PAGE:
This system’s layout and menu structure are labyrinthine, but making things even worse, you have to use a laptop-style touchpad to interact with nearly everything. Some of the climate controls and common radio functions do have hardware buttons, but for nearly everything else you need to poke at the touch panel. Honestly, a command-line interface would probably be less distracting to use while driving.
This right here is what ruins the entire experience. The LC 500’s infotainment system is just the worst.
Thank goodness Apple CarPlay is supported. It provides something that’s familiar and simple to understand. If you’re a Google enthusiast, I have bad news. Android Auto is not currently offered, and the company has no plans to, either. Siri, Alexa integration, Spotify, Audible and other services are supported. Providing even more functionality, the Lexus Enform App Suite 2.0 gives drivers access to things like NPR One, iHeartRadio, Slacker and Yelp.
As for safety equipment, every LC is fitted with automatic high beams, adaptive cruise control, lane-keeping assist and plenty of other advanced driver aids. Items like a head-up display, limited-slip differential and parking assist are all optional.
A thrilling powertrain, a decent drive
Since I started this review off with a deep dive into the LC 500’s powertrain, you’ve probably guessed it’s pretty good. That 5.0-liter V8 is a masterpiece of engineering, smooth, powerful and an aural delight, especially when the active-exhaust system is uncorked. Tip into the throttle, which is annoyingly soft in the normal driving mode, and at about 3,500 rpm the engine comes alive, emitting a throaty rumble that will send shivers up the spine of anyone with gasoline coursing through their circulatory system.Â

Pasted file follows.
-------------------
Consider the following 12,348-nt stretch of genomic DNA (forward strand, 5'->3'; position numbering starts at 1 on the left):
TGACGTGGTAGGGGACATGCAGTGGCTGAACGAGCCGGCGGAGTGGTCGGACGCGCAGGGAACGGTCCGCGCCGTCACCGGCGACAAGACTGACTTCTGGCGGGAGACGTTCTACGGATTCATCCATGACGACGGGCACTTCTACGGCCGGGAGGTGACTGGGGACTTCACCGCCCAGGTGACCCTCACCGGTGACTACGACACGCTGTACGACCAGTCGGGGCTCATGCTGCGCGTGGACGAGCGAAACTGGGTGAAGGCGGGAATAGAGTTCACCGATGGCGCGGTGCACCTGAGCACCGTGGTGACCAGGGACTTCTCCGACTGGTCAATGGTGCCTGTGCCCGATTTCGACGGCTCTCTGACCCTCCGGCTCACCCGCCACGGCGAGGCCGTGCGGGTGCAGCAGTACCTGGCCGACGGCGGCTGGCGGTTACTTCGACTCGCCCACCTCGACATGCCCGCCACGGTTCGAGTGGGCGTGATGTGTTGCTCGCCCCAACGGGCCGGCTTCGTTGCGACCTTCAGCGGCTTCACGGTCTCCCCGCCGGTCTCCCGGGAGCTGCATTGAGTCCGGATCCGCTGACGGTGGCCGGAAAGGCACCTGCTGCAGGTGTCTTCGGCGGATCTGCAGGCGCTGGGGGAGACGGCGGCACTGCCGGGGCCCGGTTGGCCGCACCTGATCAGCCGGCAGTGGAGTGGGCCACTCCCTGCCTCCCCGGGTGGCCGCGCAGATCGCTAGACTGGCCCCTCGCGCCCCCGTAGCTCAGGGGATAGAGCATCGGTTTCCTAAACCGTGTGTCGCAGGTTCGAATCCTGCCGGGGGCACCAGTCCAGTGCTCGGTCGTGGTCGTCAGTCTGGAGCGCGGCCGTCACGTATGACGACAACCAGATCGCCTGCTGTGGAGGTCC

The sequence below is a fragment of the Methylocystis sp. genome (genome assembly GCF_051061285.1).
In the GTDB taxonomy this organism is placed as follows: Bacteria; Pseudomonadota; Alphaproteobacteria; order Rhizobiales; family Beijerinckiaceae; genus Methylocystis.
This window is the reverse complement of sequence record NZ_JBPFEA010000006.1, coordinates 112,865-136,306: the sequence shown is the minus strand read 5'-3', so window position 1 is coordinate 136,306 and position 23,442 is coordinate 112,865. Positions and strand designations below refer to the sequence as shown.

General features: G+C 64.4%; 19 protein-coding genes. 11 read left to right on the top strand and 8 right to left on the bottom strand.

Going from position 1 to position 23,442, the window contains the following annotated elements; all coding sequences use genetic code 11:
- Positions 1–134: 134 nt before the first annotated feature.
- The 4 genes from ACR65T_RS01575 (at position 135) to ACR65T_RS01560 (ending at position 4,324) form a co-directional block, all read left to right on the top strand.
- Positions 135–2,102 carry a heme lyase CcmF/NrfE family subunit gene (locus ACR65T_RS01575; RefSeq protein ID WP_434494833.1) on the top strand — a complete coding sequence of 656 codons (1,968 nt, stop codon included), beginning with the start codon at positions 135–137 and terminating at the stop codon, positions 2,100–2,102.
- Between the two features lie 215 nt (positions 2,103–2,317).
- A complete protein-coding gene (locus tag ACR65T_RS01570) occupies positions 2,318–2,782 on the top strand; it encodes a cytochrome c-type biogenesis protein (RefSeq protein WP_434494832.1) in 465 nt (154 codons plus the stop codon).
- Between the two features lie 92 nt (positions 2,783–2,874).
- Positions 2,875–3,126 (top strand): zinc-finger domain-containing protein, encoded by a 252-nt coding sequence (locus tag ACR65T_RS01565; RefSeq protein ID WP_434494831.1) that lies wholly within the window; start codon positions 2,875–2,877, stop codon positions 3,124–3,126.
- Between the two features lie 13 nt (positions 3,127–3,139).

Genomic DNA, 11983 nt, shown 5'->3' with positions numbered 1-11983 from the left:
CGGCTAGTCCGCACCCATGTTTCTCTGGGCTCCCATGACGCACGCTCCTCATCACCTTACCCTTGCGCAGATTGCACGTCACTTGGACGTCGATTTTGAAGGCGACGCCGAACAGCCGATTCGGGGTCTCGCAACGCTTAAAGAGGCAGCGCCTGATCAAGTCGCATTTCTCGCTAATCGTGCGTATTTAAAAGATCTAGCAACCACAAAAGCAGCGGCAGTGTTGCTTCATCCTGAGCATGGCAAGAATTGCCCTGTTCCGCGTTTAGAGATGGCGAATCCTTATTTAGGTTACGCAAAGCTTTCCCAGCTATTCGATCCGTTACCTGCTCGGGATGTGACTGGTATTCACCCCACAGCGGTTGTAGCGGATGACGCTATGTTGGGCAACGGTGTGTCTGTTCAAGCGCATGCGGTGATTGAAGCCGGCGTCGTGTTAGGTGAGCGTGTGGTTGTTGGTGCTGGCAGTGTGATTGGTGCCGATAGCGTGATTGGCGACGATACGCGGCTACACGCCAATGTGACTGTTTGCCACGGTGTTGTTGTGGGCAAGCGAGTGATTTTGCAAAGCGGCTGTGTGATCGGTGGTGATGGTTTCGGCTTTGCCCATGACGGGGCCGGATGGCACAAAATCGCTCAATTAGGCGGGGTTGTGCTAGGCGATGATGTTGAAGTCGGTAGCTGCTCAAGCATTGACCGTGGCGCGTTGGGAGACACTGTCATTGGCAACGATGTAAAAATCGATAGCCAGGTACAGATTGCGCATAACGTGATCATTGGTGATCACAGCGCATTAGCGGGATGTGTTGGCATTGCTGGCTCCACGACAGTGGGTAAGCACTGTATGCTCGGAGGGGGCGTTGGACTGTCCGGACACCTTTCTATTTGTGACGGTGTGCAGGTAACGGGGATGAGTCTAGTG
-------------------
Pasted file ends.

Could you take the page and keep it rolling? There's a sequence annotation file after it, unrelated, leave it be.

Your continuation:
No, this Lexus is not rocketship quick, but it provides ample thrust. In fact, the car is so refined and composed,Â it always feels like you’re going about half the speed you actually are. It’s unnervingly easy to be traveling 55 mph in a 35 zone and not even realize it.Â
This car was fitted with optional wheels spanning 21 inches in diameter.
The standard, 10-speed automatic transmission swaps ratios with the immediacy of a dual-clutch unit, though it has none of the judders sometimes associated with gearboxes of that design. Its performance is mostly praiseworthy, though on several occasions I did notice some disconcertingly jerky upshifts, however they only seemed to happen in the normal drive mode. Switching to Sport S or Sport S+ appeared to eliminate the issue.
Thanks to its super-stiff structure and favorable weight distribution, the LC 500 feels incredibly balanced and confidence inspiring. Toss it into a turn and it’s as if you’re sitting dead in the middle of the car, like your butt is the fulcrum between each end. It provides an exceedingly natural, and neutral driving experience.Â
The car’s Adaptive Variable Suspension helps smooth out the ride without sacrificing handling. Damping force can adjust on the fly to compensate for rough roads or, when steering into corners, the dampers can be stiffened to help control body roll. Likewise, a Variable Gear-Ratio Steering system is included in the Performance Package. It automatically alters the steering ratio for enhanced maneuverability at low speed and greater stability while running down the highway.Â
What a lovely, lovely coupe.
The 2020 Lexus LC 500 is a beautifully styled and painstakingly crafted luxury coupe. Its powertrain is dynamite, and cabin rendered in ultra-premium materials. Given this car’s rarified set of attributes, it’s understandably pricey.
An option-free example starts at right around $93,000, but the model evaluated here stickered for $106,440, including $1,025 in delivery fees. Options like the all-weather package ($250), a Mark Levinson sound system with 13 speakers ($1,220), premium paint ($595) and the Performance Package ($5,960) all padded that base price.Â
If you can look past this car’s limited practicality and its infotainment system — and that’s a big thing to make peace with — there’s quite a lot to like. I certainly recognize its benefits, but unfortunately, I’m not so sure I’d pick the LC 500 over some of its primary rivals, even though the V8 brawn and show-car beauty make a strong argument.Â